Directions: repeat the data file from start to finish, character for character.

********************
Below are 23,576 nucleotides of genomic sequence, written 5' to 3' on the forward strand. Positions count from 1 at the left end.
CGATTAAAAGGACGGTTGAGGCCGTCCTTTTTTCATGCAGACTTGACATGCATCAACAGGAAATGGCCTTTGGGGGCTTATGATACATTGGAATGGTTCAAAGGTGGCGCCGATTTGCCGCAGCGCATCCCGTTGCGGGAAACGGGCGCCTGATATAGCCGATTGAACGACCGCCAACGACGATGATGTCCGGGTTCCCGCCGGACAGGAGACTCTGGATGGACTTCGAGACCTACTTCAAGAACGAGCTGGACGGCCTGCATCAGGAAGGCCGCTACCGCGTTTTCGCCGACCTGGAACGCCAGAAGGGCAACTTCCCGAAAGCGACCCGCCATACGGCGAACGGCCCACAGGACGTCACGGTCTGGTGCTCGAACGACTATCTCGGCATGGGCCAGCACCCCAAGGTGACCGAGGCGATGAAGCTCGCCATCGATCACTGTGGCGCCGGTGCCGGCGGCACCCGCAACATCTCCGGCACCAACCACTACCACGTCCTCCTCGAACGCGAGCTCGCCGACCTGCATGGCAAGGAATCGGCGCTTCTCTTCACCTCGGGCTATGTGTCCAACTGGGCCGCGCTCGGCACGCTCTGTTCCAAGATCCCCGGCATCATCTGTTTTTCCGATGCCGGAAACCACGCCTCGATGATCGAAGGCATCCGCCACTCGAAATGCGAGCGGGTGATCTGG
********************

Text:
Below are 23,576 nucleotides of genomic sequence, written 5' to 3' on the forward strand. Positions count from 1 at the left end.
CGATTAAAAGGACGGTTGAGGCCGTCCTTTTTTCATGCAGACTTGACATGCATCAACAGGAAATGGCCTTTGGGGGCTTATGATACATTGGAATGGTTCAAAGGTGGCGCCGATTTGCCGCAGCGCATCCCGTTGCGGGAAACGGGCGCCTGATATAGCCGATTGAACGACCGCCAACGACGATGATGTCCGGGTTCCCGCCGGACAGGAGACTCTGGATGGACTTCGAGACCTACTTCAAGAACGAGCTGGACGGCCTGCATCAGGAAGGCCGCTACCGCGTTTTCGCCGACCTGGAACGCCAGAAGGGCAACTTCCCGAAAGCGACCCGCCATACGGCGAACGGCCCACAGGACGTCACGGTCTGGTGCTCGAACGACTATCTCGGCATGGGCCAGCACCCCAAGGTGACCGAGGCGATGAAGCTCGCCATCGATCACTGTGGCGCCGGTGCCGGCGGCACCCGCAACATCTCCGGCACCAACCACTACCACGTCCTCCTCGAACGCGAGCTCGCCGACCTGCATGGCAAGGAATCGGCGCTTCTCTTCACCTCGGGCTATGTGTCCAACTGGGCCGCGCTCGGCACGCTCTGTTCCAAGATCCCCGGCATCATCTGTTTTTCCGATGCCGGAAACCACGCCTCGATGATCGAAGGCATCCGCCACTCGAAATGCGAGCGGGTGATCTGG